IT was a murder in the sprawling housing estate of Castlemilk on the South Side of Glasgow that shocked Scotland.
Ten-year-old girl Christine Lee had been raped and strangled as she walked the short distance home from her grandmother’s house in Ballantay Road on Monday, February 12, 1990.
Her battered body was found lifeless under bushes in water in a notorious area of parkland known as the Pond by a search path of local people including both her father.
At the time Castlemilk was one of the city’s toughest housing estates, but also a close-knit community.
The killing of a child was rare and a major investigation was launched by Strathclyde Police to bring the man responsible to justice.
There was also the fear that the killer could strike again if he wasn’t caught quickly.
It emerged that Christine had left her grandmother’s on the Monday to make the eight-minute walk to the home she shared with her mother, also Christine, and four siblings in nearby Machrie Road.
Christine’s parents were divorced but dad William remained in close touch with his children and saw them on a regular basis.
The man leading the murder investigation, Detective Superintendent John Wilson, said police had been told about Christine’s disappearance by her mother around 9.20pm that night. Her body was found around 40 minutes later.
Mr Wilson revealed how Christine ran daily messages for her grandmother after school, and on Monday afternoon she had changed into her play clothes and gone to her grandmother’s house as normal.
She had left there between 4.30pm and 4.50pm to return home.
It was while she was on that fateful journey that her killer struck.
‘’We have no sightings of the child after that,’’ said Detective Superintendent Wilson.
When Christine failed to return home for her evening meal her mother frantic with worry called other relatives to see if she was with them.
Friends and neighbours organised a search which quickly moved to the Pond.
Christine’s father was one of the group who found her body and he helped to carry her to the family home on Machrie Road.
Mouth-to-mouth resuscitation was attempted by several people in a bid to bring Christine back to life.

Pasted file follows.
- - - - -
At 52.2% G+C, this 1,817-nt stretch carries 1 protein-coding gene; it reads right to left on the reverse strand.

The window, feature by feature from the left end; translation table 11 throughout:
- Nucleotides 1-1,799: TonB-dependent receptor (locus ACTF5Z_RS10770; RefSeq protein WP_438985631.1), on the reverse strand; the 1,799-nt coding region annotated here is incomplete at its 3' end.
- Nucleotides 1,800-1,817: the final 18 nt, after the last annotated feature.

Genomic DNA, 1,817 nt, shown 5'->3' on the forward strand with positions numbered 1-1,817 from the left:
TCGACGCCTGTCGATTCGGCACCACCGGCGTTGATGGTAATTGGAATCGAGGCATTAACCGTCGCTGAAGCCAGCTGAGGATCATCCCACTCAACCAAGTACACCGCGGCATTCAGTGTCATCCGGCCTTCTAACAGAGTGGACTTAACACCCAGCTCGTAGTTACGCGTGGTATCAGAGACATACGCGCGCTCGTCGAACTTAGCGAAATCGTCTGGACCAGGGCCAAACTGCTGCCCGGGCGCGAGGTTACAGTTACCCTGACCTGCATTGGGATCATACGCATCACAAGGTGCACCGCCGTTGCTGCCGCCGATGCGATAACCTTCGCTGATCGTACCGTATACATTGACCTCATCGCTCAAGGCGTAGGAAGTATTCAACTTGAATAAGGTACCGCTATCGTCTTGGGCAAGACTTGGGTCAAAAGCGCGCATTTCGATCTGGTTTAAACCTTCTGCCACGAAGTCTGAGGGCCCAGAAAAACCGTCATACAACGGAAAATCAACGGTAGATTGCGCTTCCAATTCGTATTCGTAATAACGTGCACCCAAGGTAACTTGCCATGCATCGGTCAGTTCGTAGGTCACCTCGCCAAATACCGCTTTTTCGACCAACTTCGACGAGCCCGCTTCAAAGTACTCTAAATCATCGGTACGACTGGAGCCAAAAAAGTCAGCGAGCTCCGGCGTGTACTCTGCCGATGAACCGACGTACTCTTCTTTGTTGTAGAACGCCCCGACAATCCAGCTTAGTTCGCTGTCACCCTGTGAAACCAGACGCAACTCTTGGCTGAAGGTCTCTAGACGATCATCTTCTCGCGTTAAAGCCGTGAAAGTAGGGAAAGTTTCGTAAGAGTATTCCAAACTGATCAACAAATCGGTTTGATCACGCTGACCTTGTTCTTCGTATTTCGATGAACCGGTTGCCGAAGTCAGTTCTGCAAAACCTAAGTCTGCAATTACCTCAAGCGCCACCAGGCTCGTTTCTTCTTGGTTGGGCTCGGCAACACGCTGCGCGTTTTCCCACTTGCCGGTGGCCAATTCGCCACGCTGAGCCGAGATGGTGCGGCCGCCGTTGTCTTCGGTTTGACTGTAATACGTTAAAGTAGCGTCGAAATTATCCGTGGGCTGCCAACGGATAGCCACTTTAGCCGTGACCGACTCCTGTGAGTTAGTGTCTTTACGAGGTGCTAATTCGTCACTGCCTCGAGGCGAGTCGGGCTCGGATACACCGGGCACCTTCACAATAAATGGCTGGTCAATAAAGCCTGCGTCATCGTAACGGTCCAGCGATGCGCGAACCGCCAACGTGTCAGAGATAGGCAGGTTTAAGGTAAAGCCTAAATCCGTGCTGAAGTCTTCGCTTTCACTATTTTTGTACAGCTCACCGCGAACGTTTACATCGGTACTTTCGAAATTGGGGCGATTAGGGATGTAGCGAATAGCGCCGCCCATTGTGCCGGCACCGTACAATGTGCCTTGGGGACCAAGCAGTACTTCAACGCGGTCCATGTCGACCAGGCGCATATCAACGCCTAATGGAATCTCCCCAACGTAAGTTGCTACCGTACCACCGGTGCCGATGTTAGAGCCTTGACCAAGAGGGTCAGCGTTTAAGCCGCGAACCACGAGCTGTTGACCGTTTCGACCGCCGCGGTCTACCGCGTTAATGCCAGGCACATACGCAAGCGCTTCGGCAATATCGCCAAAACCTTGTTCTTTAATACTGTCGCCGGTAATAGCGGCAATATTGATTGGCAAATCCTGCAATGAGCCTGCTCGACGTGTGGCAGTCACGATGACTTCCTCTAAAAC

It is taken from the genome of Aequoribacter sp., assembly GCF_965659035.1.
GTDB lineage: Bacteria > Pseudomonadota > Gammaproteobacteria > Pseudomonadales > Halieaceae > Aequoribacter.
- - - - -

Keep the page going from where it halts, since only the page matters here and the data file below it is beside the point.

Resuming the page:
However, the temperatures had dropped in the area that evening and it had also snowed lessening her chances of survival.
Christine was pronounced dead at Glasgow’s Victoria Infirmary – after being taken there by ambulance – and a murder investigation was launched.
Her body was barely 300 yards from her grandmother’s house, but police said the Pond was on a slight deviation from her normal route.
That made the detectives think that she may have been grabbed by her killer and taken there.
Because of the cold, it was not possible for the pathologist to determine the exact time of death.
Detectives then had the grim task of trying to trace Christine’s final movements in the hours between her leaving her gran’s house and the discovery of her body.
The police also revealed they were looking for some kind of weapon, but they did not reveal what it was or the nature of Christine’s injuries.
They were working on the basis that the man was local as anyone from outside the area would have stood out.
Eventually, a series of DNA tests on Castlemilk men identified a suspect, 19-year-old John Dowling, who lived in the same street as Christine’s gran.
In May, he appeared at Glasgow Sheriff Court accused of raping and strangling Christine in the Pond and was remanded in custody.
Four months later he stood trial at the former High Court building Lanarkshire House in Ingram Street – now the Corinthian Bar.
The case was prosecuted by Gordon Jackson QC and Dowling was defended by Donald Findlay QC.
Dowling was described as being a “loner” with “learning difficulties” and would pass by the Pond a few times a day.
It was revealed in court that he had grabbed the 10-year-old off the street before raping and killing her and dumping her lifeless body there.
Dowling was found guilty by a unanimous verdict by the jury and sentenced to life by the trial judge Lord Maclean.
It was the first murder trial in Scotland to use DNA to convict, but some rather less high-tech evidence also helped put away Dowling.
One of the prosecution team that worked with the police was Frank Mulholland, who went on to become Scotland’s Lord Advocate and is now a High Court judge.
In an interview in 2016, he recalled his part in the Christine Lee investigation adding: “I personally interviewed all the witnesses that were in the park in a two-hour period of time before Christine’s body was found,
“My question at the end was always, ‘Is there anything more, even if you don’t think it’s important?’ and this one guy said he saw a distressed dog.”
It turned out Dowling owned a dog, so Mr Mulholland invited his witness back for an ID parade of dog photographs.
He added “The man correctly picked out Dowling’s dog and it was a fantastic piece of evidence,”
The successful use of DNA later inspired Mulholland to set up a cold case unit, as Lord Advocate, to review unsolved murders using this technique.
In the 32 years since the death of Christine Lee, there have been big improvements in housing and social conditions in Castlemilk.
However few people have forgotten Christine and the terrible crime that was committed against her.